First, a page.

Covers: The good, the bad, and the ugly

People have been talking a lot about cover art lately, what with all the Best-Of Lists floating around this time of year. When it comes to cover art, I’ve found that people are shockingly opinionated. Maybe you can’t judge a book by its cover, but you can still judge the cover. Sometimes cover controversy is about larger issues, but more often than not it’s pure aesthetics: what looks good, what looks really bad?

I can usually guess when our production and editorial departments are meeting about a cover because they stay in the conference room for a looooong time. For a couple of reasons, I think children’s and YA covers can be more challenging to design than adult covers. First off, they sometimes have to appeal to a fairly wide age range, and the difference between a 6-year-old and an 11-year old is not the same as the difference between a 35-year-old and a 40-year-old. Older kids don’t want a book that looks babyish, and younger kids don’t want a cover that looks old. Plus, boys don’t want to read “girl books” and vice versa. Not to mention teenagers, who–as usual–have their own set of demands.

With so many factors, it’s a thin line between appealing to the widest possible audience and appealing to no one at all. What makes a good book cover, then?

Simplicity?

Mystery?

Food?

I don’t know, but like a certain something else, I think when it comes to a good book cover, you know it when you see it. Shelf Awareness always asks authors during interviews, “What book have you bought for the cover?” Here’s my answer:

What books have you bought for the covers?

12 Comments

  1. Posted December 9, 2009 at 12:46 pm | Permalink

    Hannah, you ask hard questions! The perfectionist in my is now trying to remember *every* book I’ve ever read for the cover. That… would be a very long list.

    Anyway, a few that come to mind are:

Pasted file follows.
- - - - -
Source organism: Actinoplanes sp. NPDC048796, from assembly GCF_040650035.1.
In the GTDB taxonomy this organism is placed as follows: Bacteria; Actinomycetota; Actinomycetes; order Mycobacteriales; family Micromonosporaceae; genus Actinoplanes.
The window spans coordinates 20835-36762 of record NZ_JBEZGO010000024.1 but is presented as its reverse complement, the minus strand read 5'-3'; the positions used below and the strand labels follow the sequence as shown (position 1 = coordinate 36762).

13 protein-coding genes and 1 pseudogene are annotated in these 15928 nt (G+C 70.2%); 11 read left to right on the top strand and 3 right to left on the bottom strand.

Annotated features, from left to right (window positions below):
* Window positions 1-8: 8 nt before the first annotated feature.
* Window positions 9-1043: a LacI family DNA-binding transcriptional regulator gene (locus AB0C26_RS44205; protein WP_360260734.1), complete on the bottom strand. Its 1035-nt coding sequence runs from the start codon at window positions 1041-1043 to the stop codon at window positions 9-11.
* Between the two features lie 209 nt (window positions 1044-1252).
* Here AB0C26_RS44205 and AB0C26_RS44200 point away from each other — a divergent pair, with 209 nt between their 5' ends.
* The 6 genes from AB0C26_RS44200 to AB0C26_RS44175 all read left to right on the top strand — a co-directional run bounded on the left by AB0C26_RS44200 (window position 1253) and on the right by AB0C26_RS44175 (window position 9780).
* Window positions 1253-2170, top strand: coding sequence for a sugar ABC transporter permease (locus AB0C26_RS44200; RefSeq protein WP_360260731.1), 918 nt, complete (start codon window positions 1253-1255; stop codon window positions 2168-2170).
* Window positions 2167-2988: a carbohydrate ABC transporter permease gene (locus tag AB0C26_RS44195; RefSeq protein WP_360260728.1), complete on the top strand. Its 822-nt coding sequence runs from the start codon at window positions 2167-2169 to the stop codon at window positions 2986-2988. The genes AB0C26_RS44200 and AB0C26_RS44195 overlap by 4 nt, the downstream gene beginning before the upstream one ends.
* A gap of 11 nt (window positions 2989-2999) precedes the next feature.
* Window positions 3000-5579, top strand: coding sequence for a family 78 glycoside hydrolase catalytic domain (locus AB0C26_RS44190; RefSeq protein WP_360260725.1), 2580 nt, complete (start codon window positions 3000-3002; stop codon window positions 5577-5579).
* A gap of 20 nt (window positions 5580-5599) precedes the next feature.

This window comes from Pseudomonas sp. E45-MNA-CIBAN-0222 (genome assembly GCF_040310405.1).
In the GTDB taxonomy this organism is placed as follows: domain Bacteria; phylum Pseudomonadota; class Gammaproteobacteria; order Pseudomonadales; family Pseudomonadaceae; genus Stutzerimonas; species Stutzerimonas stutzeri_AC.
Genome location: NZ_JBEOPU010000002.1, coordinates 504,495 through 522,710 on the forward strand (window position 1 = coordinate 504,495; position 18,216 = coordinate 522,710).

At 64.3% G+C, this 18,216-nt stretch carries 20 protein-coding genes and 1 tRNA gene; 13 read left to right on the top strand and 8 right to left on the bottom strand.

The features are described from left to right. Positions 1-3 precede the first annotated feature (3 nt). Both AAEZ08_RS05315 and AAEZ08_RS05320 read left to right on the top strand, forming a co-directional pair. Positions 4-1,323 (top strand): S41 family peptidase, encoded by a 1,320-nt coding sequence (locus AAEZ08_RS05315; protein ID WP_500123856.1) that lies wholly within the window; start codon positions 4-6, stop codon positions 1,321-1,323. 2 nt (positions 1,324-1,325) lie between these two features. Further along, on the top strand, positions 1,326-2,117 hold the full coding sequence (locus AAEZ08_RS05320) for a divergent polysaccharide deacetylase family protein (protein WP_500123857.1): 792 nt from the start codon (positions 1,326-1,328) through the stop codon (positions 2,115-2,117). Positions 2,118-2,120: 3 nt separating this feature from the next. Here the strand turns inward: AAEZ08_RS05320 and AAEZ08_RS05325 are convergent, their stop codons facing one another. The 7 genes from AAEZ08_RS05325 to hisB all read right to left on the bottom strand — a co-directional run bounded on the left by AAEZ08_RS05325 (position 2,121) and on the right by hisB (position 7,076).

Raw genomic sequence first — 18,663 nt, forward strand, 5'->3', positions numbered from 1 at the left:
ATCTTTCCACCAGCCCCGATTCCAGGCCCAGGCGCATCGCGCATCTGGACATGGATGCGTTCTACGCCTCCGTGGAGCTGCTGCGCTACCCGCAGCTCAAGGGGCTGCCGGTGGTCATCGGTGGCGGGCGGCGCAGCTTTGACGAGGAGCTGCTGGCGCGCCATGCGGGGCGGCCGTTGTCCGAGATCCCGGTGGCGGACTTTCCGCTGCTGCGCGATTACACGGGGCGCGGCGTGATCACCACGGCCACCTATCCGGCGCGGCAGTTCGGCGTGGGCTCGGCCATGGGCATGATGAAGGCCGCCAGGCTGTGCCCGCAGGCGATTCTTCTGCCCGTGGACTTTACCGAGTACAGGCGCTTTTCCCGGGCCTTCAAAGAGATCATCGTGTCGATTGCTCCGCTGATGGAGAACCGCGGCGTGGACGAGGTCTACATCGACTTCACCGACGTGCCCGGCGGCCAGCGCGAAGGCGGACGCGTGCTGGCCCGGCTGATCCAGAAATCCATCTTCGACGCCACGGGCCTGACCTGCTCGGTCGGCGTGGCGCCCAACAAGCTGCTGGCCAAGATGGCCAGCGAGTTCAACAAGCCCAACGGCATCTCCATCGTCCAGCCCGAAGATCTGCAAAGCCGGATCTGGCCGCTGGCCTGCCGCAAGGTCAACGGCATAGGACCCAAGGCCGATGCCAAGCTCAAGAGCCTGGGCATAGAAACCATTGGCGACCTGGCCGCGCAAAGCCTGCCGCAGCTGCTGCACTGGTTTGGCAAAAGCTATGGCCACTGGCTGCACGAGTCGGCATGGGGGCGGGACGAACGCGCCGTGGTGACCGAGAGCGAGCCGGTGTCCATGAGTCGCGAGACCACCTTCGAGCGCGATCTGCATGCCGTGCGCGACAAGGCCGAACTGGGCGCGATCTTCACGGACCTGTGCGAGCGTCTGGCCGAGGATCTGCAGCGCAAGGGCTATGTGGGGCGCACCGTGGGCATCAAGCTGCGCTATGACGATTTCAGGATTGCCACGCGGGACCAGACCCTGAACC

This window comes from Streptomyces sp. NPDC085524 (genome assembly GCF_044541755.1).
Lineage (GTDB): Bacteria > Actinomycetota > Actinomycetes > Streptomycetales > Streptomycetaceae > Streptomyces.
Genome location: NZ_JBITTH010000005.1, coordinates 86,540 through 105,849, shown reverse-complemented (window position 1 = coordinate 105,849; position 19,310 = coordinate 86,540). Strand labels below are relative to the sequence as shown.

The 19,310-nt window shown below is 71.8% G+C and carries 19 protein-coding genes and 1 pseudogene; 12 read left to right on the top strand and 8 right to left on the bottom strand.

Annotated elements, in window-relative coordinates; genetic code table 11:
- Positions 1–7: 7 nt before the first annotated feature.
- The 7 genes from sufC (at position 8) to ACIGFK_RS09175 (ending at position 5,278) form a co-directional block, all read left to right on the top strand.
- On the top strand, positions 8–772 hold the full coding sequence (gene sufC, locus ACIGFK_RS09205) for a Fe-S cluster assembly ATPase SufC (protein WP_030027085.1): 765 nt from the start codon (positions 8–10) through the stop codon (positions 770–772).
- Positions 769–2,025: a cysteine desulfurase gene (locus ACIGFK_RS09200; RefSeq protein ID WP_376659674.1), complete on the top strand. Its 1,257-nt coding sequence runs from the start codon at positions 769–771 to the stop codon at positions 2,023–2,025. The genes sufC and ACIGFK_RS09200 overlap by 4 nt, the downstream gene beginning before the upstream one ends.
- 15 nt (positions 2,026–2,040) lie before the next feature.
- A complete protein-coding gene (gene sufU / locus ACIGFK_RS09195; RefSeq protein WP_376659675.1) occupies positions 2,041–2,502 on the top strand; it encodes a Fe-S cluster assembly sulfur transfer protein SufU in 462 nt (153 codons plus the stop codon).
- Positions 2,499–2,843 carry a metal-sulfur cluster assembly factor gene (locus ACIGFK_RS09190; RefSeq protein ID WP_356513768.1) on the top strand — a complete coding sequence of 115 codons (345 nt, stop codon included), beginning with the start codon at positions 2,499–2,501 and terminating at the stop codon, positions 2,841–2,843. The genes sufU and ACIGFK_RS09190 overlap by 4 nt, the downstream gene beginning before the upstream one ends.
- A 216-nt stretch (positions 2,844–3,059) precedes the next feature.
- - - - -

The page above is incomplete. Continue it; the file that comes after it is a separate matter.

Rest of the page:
. .

    And I can’t actually say I read it for the cover, but I was still completely wowed when I saw the cover for the first time:

  2. Hannah
    Posted December 9, 2009 at 1:08 pm | Permalink

    Oooh, I did love the cover of ASH. I wanted to read it before, but the cover definitely put me over the edge.

  3. annastan
    Posted December 9, 2009 at 6:21 pm | Permalink

    I just love the cover for SHIVER. Also, the hardcover over THE FOREST OF HANDS AND TEETH was so intriguing. Both covers inspired me to buy the books so I could display them on my shelf. (Apparently I like covers with trees on them.) They’re coming out with a new cover for FOREST which isn’t bad, but I don’t think it’s quite as striking.

  4. Posted December 9, 2009 at 6:25 pm | Permalink

    annastan, I agree on SHIVER. As for FOREST OF HANDS AND TEETH—well, I keep looking at that great cover, and reading raves, and thinking, “man, I should read that.” But then I remember, zombies. I don’t like zombies. And then I don’t pick it up after all.

  5. Posted December 9, 2009 at 8:32 pm | Permalink

    I ALWAYS judge books by their cover. In my experience, if the writing and art is strong, everyone involved will want to have a hand in making a stand out cover. For picturebooks, the art grabs me first, but for novels, strong/interesting design wins out for me.

    Some of my fav. covers are:
    MUFARO’S BEAUTIFUL DAUGHTERS, John Steptoe